Once the computational analysis was complete, P3(CHOL)EF was synthesized using Suzuki-Miyaura cross-coupling polymerization (Fig. 1). The cholesterol furan-3-carboxylate monomer was prepared starting from furan-3-carboxylic acid. The three-step synthetic sequence is outlined in detail in Scheme S1, and experimental details for monomer preparation can be found in the Supporting Information. Briefly, 2-bromofuran-3-carboxylic acid was obtained by metalation of furan-3-carboxylic acid with two equivalents of n-butyllithium, followed by electrophilic quenching with Br2 . Steglich esterification was then accomplished with cholesterol in dichloromethane (27% yield). Finally, the pinacol boronic ester group was installed at the 5-position of the furan by using iridium-catalyzed borylation  to give the desired 3-cholesterolesterfuran (3(CHOL)EF) in 81% yield.
Then, PEPPSI-IPent was used to bring about polymerization of the 3(CHOL)EF monomer, as well as our previously synthesized S-3(1EH)EF monomer (Fig. 1) . The PEPPSI catalyst systems have been specifically designed to promote the most challenging cross-coupling reactions , and we have noted that the commercially available PEPPSI-IPent is exceptionally effective for polymerization of ester-functionalized thiophenes and selenophenes . Polymerizations of 3(CHOL)EF and S-3(1EH)EF were carried out at 60 °C in a 5:1 THF:H2O mixture. In both instances, 3 mol% of the PEPPSI-IPent catalyst was used, and 3 equivalents of CsF were employed as the inorganic base to promote cross-coupling. During the polymerization of S-3(1EH)EF, a change from a red to dark red solution was observed, whereas polymerization of 3(CHOL)EF resulted in a persistent brown color. Both polymerizations were quenched with 6 M HCl/MeOH after 1 h, and yields of 81 and 65% were obtained for S-P3(1EH)EF and P3(CHOL)EF, respectively. The as-obtained polymers were then washed with hot acetone and reprecipitated by methanol to remove additional impurities. A single monomodal peak was noted in the GPC traces for both polymers when carried out with 10 mM LiNTf2/THF as the eluent, but the molecular weight estimate for P3(CHOL)EF (Mn = 84.9 kg/mol, Đ = 2.0) was much higher than that of S-P3(1EH)EF (Mn = 14.1 kg/mol, Đ = 1.3). While it is not surprising that the cholesterol-functionalized polymer had a higher molar mass given the larger molecular weight of the repeat unit, the difference between the two polymers was quite high. It is possible that the cholesterol side chain led to more intermolecular aggregation between polymer chains, which could result in overestimation of the molecular weight for P3(CHOL)EF. We have noted that addition of LiNTf2 into the THF eluent resulted in a narrower, more symmetrical peak in the GPC analysis of P3(CHOL)EF, while the added salt had minimal impact on the GPC profile for S-P3(1EH)EF.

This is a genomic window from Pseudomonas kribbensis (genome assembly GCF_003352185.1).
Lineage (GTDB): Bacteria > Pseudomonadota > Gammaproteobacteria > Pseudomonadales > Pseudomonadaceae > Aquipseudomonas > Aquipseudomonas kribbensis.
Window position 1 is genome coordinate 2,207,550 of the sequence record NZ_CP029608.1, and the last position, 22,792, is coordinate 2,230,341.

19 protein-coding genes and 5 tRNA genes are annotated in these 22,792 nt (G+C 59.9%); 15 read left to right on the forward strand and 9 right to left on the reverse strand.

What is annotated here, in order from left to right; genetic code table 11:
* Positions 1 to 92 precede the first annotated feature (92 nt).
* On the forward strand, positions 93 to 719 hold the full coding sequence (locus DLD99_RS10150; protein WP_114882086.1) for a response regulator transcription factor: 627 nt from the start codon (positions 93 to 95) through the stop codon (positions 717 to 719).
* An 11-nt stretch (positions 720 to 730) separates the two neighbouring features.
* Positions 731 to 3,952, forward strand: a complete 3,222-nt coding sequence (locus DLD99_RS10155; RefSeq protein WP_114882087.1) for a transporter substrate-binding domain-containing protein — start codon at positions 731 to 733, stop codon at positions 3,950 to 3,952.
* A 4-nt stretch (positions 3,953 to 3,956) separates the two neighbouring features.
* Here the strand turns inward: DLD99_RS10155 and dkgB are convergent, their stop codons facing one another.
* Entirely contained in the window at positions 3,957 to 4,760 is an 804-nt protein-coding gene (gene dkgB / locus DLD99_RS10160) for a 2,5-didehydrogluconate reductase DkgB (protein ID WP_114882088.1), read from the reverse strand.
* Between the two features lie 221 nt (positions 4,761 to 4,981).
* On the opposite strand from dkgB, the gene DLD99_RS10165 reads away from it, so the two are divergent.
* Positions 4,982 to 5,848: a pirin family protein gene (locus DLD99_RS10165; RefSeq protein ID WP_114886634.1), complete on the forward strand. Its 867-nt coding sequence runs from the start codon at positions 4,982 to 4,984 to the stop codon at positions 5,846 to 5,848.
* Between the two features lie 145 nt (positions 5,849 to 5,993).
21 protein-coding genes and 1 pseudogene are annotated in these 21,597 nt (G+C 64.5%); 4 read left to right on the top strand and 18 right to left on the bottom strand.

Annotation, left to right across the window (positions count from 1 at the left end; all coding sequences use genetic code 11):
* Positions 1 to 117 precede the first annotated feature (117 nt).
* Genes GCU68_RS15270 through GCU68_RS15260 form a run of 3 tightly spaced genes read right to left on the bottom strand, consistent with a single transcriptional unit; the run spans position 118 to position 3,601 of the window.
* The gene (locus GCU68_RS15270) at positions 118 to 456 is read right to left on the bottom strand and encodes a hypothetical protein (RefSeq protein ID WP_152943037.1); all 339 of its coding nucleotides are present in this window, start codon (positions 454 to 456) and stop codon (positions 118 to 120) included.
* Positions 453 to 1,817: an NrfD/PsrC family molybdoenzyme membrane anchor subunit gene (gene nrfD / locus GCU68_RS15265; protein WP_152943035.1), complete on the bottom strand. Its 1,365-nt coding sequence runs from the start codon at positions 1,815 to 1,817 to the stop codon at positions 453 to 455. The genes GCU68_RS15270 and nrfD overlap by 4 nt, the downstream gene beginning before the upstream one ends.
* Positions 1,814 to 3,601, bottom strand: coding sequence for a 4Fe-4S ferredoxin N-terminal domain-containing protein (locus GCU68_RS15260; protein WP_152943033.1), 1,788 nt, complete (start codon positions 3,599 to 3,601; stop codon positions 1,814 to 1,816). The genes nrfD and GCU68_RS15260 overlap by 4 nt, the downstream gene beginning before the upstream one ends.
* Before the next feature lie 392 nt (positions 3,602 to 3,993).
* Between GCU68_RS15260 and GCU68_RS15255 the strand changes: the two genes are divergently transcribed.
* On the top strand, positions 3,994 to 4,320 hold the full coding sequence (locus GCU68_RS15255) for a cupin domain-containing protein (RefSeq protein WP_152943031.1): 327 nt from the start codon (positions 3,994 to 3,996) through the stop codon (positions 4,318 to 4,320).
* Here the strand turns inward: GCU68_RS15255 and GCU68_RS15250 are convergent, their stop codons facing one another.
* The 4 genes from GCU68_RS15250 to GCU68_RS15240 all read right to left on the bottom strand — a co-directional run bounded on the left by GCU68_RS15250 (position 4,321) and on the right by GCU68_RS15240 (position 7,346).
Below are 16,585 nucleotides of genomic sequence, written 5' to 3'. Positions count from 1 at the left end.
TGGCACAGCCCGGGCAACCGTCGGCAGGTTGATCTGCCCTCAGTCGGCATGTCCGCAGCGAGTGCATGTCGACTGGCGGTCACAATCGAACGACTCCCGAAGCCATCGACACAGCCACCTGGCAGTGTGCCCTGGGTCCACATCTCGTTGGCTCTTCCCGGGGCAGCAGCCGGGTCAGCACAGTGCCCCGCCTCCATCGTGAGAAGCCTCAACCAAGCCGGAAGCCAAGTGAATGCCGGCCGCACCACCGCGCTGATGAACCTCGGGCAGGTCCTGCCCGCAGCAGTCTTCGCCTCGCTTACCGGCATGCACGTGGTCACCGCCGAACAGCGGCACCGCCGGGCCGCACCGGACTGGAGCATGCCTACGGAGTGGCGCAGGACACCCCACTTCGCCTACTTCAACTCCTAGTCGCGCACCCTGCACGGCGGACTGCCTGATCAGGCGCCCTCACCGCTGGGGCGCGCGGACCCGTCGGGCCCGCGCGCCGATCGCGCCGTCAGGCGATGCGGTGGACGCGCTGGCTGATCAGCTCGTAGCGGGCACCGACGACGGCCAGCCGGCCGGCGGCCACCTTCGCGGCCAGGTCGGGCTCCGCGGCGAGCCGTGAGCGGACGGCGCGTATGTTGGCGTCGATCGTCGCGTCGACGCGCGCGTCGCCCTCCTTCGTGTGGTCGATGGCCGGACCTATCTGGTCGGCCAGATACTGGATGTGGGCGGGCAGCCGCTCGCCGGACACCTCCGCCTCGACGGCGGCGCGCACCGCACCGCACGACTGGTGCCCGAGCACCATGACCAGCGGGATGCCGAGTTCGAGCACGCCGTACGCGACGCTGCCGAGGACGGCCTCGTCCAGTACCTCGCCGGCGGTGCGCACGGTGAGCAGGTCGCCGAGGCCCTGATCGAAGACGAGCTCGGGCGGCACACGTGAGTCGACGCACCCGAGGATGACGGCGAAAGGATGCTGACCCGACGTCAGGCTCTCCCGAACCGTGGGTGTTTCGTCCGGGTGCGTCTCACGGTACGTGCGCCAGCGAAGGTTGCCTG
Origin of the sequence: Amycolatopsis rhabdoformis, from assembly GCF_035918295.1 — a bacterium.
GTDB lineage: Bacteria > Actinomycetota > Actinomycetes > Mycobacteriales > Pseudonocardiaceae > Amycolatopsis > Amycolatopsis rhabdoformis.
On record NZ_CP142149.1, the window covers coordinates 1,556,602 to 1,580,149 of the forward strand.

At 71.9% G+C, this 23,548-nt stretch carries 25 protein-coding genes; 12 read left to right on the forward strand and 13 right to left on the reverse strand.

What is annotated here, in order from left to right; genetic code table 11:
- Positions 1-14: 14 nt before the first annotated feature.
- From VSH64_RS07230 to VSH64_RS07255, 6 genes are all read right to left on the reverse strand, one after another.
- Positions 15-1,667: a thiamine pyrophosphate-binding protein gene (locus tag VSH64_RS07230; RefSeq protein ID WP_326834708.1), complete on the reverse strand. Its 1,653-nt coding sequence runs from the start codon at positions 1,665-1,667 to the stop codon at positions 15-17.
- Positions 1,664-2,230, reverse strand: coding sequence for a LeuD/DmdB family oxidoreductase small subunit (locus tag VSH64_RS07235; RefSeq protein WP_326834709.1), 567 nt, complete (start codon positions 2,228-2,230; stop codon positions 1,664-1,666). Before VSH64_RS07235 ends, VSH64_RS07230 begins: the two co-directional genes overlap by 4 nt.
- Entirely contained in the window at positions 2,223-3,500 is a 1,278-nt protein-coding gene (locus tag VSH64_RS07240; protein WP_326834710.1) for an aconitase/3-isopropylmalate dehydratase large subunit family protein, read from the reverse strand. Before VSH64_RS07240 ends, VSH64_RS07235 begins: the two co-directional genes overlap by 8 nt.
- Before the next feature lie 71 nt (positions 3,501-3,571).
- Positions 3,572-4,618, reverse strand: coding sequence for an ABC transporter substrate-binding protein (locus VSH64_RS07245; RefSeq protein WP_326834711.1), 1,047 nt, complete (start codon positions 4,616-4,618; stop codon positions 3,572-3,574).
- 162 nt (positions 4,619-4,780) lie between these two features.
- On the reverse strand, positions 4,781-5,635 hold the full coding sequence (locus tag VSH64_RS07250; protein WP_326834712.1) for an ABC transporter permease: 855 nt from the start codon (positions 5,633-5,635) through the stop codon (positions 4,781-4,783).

The 1H NMR spectrum for P3(CHOL)EF in CDCl3 provided strong evidence that the cholesterol resulted in a compact folded configuration for the polyfuran (Fig. 3). The signals in the 1H NMR spectrum for P3(CHOL)EF were broad, as the aromatic and vinyl signals spanned nearly 770 and 480 Hz, respectively (Fig. 3—top). The broad 1H NMR signals were a result of restricted chain motion, which led to magnetically inequivalent protons along the chain . The broadening of the spectrum did not change upon heating P3(CHOL)EF to 80 °C in 1,1,2,2-tetrachloroethane-d2, suggesting that the folded structure was retained upon mild heating in a chlorinated solvent. These results were in sharp contrast to the 1H NMR spectrum of S-P3(1EH)EF in CDCl3 at room temperature, where a sharp aromatic signal with a width of only 25 Hz was observed (Fig. 3—bottom). The conformational differences between P3(CHOL)EF and S-P3(1EH)EF likely led to the differences observed in the 1H NMR spectra shown in Fig. 3. The sharp signals noted for S-P3(1EH)EF suggested that protons along the backbone were chemically equivalent and that chain motion of the polymer was not restricted in this solvent at room temperature, so the polymer was more disordered or unfolded. These signals broaden upon addition of a nonsolvent (MeOH), demonstrating that a more folded conformation with S-P3(1EH)EF was possible under appropriate conditions . While folding in S-P3(1EH)EF can be controlled via solvent mixtures, the rigid cholesterol side chain ensured that the polyfuran retained a compact helical structure, even when dissolved in a good solvent such as CHCl3.
The UV‒vis and CD spectra collected for P3(CHOL)EF and S-P3(1EH)EF also provided strong evidence that the side chain played a significant role in folding of polyfurans into compact helical conformations. Helical polyfurans should produce a λmax near 330 nm, with tailing into the visible region, as discussed in the prior report on P3HEF . This unique spectral signature arises from partial cancellation of the transition dipole vectors when summed along the circular path of the polymer, as the low energy π-π* transition has a very low oscillator strength in this conformation . The absorption spectrum for P3(CHOL)EF in CHCl3 matched almost exactly with the absorption spectrum collected for P3HEF (red and black trace in Fig. 4A). A strong chiroptical response was noted for P3(CHOL)EF, with a bisignate Cotton effect for the high energy transition at 330 nm, a positive Cotton effect for the transition near ~410 nm and a negative Cotton effect for the transition at ~610 nm (Fig. 4C—red trace). Together, the CD and UV‒Vis spectra for P3(CHOL)EF provided strong evidence that the polymer adopted a helical conformation .